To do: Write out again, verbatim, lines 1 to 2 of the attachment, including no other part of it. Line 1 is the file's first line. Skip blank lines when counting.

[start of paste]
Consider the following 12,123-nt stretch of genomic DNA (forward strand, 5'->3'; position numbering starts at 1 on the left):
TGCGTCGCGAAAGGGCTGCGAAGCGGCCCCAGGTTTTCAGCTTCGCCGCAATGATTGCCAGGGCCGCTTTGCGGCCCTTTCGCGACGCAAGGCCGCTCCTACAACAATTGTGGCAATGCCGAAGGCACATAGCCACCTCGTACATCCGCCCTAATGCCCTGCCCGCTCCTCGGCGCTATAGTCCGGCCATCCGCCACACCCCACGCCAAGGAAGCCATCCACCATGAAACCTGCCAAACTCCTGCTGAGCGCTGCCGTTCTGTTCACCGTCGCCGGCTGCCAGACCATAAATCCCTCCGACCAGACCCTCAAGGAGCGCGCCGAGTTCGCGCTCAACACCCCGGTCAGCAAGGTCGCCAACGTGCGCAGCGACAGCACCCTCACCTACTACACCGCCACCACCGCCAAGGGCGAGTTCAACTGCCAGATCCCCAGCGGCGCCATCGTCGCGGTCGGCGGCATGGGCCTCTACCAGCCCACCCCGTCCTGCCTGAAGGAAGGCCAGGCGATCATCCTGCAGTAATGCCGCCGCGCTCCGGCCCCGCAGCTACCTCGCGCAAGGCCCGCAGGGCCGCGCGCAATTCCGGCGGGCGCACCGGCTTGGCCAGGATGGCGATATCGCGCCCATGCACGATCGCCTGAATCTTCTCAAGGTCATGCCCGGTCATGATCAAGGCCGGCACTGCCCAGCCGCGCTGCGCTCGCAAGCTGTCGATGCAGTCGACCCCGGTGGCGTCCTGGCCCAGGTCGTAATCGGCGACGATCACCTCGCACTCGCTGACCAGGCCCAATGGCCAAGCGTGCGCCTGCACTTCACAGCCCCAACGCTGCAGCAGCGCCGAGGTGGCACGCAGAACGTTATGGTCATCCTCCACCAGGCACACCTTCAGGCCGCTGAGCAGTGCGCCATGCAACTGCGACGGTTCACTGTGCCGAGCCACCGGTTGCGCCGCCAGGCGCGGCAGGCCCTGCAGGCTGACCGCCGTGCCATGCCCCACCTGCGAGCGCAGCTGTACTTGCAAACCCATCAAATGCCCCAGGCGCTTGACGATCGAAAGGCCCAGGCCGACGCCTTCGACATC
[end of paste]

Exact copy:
Consider the following 12,123-nt stretch of genomic DNA (forward strand, 5'->3'; position numbering starts at 1 on the left):
TGCGTCGCGAAAGGGCTGCGAAGCGGCCCCAGGTTTTCAGCTTCGCCGCAATGATTGCCAGGGCCGCTTTGCGGCCCTTTCGCGACGCAAGGCCGCTCCTACAACAATTGTGGCAATGCCGAAGGCACATAGCCACCTCGTACATCCGCCCTAATGCCCTGCCCGCTCCTCGGCGCTATAGTCCGGCCATCCGCCACACCCCACGCCAAGGAAGCCATCCACCATGAAACCTGCCAAACTCCTGCTGAGCGCTGCCGTTCTGTTCACCGTCGCCGGCTGCCAGACCATAAATCCCTCCGACCAGACCCTCAAGGAGCGCGCCGAGTTCGCGCTCAACACCCCGGTCAGCAAGGTCGCCAACGTGCGCAGCGACAGCACCCTCACCTACTACACCGCCACCACCGCCAAGGGCGAGTTCAACTGCCAGATCCCCAGCGGCGCCATCGTCGCGGTCGGCGGCATGGGCCTCTACCAGCCCACCCCGTCCTGCCTGAAGGAAGGCCAGGCGATCATCCTGCAGTAATGCCGCCGCGCTCCGGCCCCGCAGCTACCTCGCGCAAGGCCCGCAGGGCCGCGCGCAATTCCGGCGGGCGCACCGGCTTGGCCAGGATGGCGATATCGCGCCCATGCACGATCGCCTGAATCTTCTCAAGGTCATGCCCGGTCATGATCAAGGCCGGCACTGCCCAGCCGCGCTGCGCTCGCAAGCTGTCGATGCAGTCGACCCCGGTGGCGTCCTGGCCCAGGTCGTAATCGGCGACGATCACCTCGCACTCGCTGACCAGGCCCAATGGCCAAGCGTGCGCCTGCACTTCACAGCCCCAACGCTGCAGCAGCGCCGAGGTGGCACGCAGAACGTTATGGTCATCCTCCACCAGGCACACCTTCAGGCCGCTGAGCAGTGCGCCATGCAACTGCGACGGTTCACTGTGCCGAGCCACCGGTTGCGCCGCCAGGCGCGGCAGGCCCTGCAGGCTGACCGCCGTGCCATGCCCCACCTGCGAGCGCAGCTGTACTTGCAAACCCATCAAATGCCCCAGGCGCTTGACGATCGAAAGGCCCAGGCCGACGCCTTCGACATC